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This project highlights stories related to the history of aviation in Alaska and the role aviation has played in changing our state's economy and transportation system. While there are many well-known pioneers in Alaskan aviation, we selected stories from some of the lesser known figures who also have left a legacy and who might otherwise go unheard. It includes recordings from the Oral History Collection at Elmer E. Rasmuson Library at the University of Alaska Fairbanks, as well as historic photographs and film clips from our collections, from other Alaska institutions, and from personal family collections. The Pioneer Aviators Project Jukebox was created in 2009 using Testimony Software format, and in 2015 was upgraded to Drupal. The information in this project reflects the context of the original creation date. Some information may now be out of date.
These are just a few of the oral history interviews about aviation which are available at the University of Alaska Fairbanks Oral History Program. Click here to see an entire list of recordings related to aviation in Alaska in our collection.
Click here for a list of all the material relating to aviation available in the University of Alaska Fairbanks Rasmuson Library's on-line catalog (once there, refine your search using the box that appears on the bottom of the page).
Click here for a list of all the photographs in the Alaska Digital Archives that relate to aviation.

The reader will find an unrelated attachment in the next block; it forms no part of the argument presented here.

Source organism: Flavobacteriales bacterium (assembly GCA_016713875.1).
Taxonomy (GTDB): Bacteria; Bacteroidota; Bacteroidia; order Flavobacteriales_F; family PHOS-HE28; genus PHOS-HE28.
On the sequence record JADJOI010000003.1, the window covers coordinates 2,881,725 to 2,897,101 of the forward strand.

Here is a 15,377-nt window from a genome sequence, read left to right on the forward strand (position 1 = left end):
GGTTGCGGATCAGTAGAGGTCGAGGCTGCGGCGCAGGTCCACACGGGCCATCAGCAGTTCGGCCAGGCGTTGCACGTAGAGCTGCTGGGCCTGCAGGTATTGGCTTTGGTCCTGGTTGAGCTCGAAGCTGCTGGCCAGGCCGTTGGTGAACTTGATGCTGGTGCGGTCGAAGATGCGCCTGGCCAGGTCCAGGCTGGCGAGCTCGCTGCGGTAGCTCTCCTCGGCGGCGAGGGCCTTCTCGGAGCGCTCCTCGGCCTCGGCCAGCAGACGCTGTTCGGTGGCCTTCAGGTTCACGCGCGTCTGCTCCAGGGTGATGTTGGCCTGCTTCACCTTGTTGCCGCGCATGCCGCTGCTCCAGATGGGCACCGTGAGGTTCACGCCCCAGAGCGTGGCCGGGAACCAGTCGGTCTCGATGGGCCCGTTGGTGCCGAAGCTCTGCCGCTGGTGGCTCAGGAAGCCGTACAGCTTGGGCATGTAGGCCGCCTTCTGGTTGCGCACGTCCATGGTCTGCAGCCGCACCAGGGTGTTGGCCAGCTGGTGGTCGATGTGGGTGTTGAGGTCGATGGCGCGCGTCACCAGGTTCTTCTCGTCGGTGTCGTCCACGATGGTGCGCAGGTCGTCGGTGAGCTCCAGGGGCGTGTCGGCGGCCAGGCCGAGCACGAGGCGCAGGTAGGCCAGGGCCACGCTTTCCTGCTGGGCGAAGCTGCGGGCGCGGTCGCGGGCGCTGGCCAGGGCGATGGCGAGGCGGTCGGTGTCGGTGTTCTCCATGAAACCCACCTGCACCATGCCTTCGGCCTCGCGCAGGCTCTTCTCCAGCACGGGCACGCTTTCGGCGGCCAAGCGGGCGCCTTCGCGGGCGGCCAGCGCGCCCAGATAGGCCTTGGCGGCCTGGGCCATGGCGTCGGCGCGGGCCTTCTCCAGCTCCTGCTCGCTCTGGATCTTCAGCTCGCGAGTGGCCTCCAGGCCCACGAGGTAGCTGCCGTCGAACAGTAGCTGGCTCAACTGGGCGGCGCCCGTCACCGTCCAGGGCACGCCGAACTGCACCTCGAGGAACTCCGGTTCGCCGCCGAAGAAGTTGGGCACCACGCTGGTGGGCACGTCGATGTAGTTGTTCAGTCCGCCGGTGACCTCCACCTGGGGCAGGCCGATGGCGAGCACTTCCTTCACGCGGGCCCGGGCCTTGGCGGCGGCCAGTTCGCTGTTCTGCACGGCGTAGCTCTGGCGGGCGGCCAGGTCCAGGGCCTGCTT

John Andrews was a pilot in the US Army's 404th Bomber Squadron and was stationed in the Aleutian Islands during World War II. He and Louis Blau safely landed a B-24D bomber during whiteout conditions when they couldn't see the runway in Adak. They spotted a hole in the fog and put the plane down further along the Aleutian chain on Atka Island near Bechevin Bay. The entire crew of 11 survived the crash landing on December 9, 1942 and both John Andrews and Louis Blau were awarded medals for... Read More
Jess Bachner was a throw back to the original pioneers of Alaska who were fiercely independent, loved Alaska, and wouldn't have considered living anywhere else. Jess was born in Fairbanks in 1919 to a pioneer mining family. He began working at the early age of 13 and by age 15 was driving truck for Alfred Ghezzi (Alaska Freight Lines). During his early adulthood, Jess made many trips trucking between Valdez and Fairbanks, Valdez and Nabesna, Fairbanks and Livengood, Fairbanks and Caribou.... Read More
Donald Bryant Bedford was born in Albany, Oregon in 1922. He became interested in flying as a boy and later studied aeronautical engineering and obtained his pilot's license. Around 1940, he began work as an airplane mechanic at Lockheed in southern California, but Don’s love of airplanes led him to enlist in the Army in 1943 as an aviation cadet. He logged many hours of flight training, but the commanders kept him on the ground, primarily as an aircraft repairman. Don came to Alaska in 1947... Read More